Flag Description
green with a vertical white band (symbolizing the role of religious minorities) on the hoist side; a large white crescent and star are centered in the green field; the crescent, star, and color green are traditional symbols of Islam

Back to Top


Pakistan, an impoverished and underdeveloped country, has suffered from decades of internal political disputes, low levels of foreign investment, and a costly, ongoing confrontation with neighboring India. However, IMF-approved government policies, bolstered by generous foreign assistance and renewed access to global markets since 2001, have generated solid macroeconomic recovery the last four years. The government has made substantial macroeconomic reforms since 2000, although progress on more politically sensitive reforms has slowed. For example, in the budget for fiscal year 2006, Islamabad did not impose taxes on the agriculture or real estate sectors, despite Pakistan’s chronically low tax-to-GDP ratio. While long-term prospects remain uncertain, given Pakistan’s low level of development, medium-term prospects for job creation and poverty reduction are the best in more than a decade. Islamabad has raised development spending from about 2% of GDP in the 1990s to 4% in 2003, a necessary step towards reversing the broad underdevelopment of its social sector. GDP growth, spurred by double-digit gains in industrial production over the past year, has become less dependent on agriculture, and remained above 7% in 2004 and 2005. Inflation remains the biggest threat to the economy, jumping to more than 9% in 2005. The World Bank and Asian Development Bank announced that they would provide US $1 billion each in aid to help Pakistan rebuild areas hit by the October 2005 earthquake in Kashmir. Foreign exchange reserves continued to reach new levels in 2005, supported by steady worker remittances. In the near term, growth probably cannot be sustained at the 7% level; however, massive international aid, increased government spending, lower taxes, and pay increases for government workers will help Pakistan maintain strong GDP growth over the longer term.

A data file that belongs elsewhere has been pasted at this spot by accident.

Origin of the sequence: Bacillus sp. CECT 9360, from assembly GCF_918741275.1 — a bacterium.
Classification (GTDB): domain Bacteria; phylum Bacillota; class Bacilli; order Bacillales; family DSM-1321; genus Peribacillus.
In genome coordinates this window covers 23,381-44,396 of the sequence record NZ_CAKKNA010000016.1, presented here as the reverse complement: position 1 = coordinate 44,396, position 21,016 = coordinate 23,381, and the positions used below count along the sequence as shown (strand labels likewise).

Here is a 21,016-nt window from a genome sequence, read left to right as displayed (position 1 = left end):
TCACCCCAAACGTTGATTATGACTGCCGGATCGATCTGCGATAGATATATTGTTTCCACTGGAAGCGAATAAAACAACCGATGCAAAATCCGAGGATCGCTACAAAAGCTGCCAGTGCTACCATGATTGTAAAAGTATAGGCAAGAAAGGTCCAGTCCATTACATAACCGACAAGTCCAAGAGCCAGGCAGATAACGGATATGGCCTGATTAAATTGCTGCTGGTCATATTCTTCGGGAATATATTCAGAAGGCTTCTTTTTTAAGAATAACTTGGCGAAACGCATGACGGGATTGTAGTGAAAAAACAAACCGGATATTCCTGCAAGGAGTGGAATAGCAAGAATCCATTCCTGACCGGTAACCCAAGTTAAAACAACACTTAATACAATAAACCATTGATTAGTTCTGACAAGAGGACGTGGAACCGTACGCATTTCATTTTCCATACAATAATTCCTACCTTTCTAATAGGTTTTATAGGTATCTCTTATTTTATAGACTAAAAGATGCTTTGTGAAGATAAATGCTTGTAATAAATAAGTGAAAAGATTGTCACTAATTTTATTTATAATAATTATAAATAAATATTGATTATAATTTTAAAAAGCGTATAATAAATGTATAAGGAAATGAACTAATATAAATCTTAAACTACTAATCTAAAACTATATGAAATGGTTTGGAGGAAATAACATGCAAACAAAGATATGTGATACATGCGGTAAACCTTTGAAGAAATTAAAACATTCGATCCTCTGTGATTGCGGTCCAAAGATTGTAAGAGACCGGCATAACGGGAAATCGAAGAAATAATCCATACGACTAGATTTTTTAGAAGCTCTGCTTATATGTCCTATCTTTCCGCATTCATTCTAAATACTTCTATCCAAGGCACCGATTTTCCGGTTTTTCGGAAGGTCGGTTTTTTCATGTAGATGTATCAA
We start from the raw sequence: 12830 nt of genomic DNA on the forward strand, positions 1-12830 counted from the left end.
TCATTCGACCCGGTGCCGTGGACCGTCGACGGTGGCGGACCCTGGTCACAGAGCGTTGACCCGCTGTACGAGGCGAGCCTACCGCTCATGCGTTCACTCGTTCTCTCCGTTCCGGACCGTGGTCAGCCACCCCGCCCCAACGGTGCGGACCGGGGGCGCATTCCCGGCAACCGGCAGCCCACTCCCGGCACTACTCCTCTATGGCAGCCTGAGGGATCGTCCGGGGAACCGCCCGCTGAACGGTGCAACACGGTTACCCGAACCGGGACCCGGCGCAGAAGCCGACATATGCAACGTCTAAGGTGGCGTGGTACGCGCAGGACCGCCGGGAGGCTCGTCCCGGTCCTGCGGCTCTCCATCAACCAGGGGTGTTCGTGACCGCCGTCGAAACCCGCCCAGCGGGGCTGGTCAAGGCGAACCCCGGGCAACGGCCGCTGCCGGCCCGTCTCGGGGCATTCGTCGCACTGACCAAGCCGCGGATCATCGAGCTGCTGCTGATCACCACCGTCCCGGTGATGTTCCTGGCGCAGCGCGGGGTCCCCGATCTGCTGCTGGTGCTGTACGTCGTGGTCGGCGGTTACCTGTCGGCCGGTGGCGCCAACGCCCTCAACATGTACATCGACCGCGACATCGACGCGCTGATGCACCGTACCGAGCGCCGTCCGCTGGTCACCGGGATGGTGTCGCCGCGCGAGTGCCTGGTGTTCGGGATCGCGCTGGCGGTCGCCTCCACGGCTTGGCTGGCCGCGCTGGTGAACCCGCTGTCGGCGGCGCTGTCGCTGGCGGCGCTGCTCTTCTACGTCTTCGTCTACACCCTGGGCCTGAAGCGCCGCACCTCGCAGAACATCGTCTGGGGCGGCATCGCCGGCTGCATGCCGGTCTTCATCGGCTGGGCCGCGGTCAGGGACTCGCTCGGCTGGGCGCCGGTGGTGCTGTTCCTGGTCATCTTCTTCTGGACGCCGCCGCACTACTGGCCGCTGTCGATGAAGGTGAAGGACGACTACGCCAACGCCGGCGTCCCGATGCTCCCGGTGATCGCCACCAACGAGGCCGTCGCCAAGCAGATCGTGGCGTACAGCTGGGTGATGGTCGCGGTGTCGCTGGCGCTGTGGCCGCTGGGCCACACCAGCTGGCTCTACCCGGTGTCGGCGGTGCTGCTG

GDP (purchasing power parity)
$384.9 billion (2005 est.)

GDP (official exchange rate)
$89.79 billion (2005 est.)

GDP – real growth rate
7.8% (2005 est.)

GDP – per capita (PPP)
$2,400 (2005 est.)

GDP – composition by sector
agriculture: 21.6%; industry: 25.1%; services: 53.3% (2005 est.)

Labor Force
46.84 million; note: extensive export of labor, mostly to the Middle East, and use of child labor (2005 est.)

Labor Force – By Occupation
agriculture 42%, industry 20%, services 38% (2004 est.)

Unemployment Rate
6.6% plus substantial underemployment (2005 est.)

Population Below Poverty Line
32% (FY00/01 est.)

Household Income or Consumption by Percentage Share
lowest 10%: 4.1%; highest 10%: 27.6% (FY96/97)

Distribution of Family Income – Gini Index
41 (FY98/99)

Inflation Rate (Consumer Prices)
9.2% (2005 est.)

Investment (gross fixed)
15.3% of GDP (2005 est.)

revenues: $15.45 billion; expenditures: $20.07 billion; including capital expenditures of $NA (2005 est.)

Public Debt
54.3% of GDP (2005 est.)

Agriculture – Products
cotton, wheat, rice, sugarcane, fruits, vegetables; milk, beef, mutton, eggs

textiles and apparel, food processing, pharmaceuticals, construction materials, paper products, fertilizer, shrimp

Industrial Production Growth Rate
10.7% (2005 est.)

Electricity – Production
76.92 billion kWh (2003)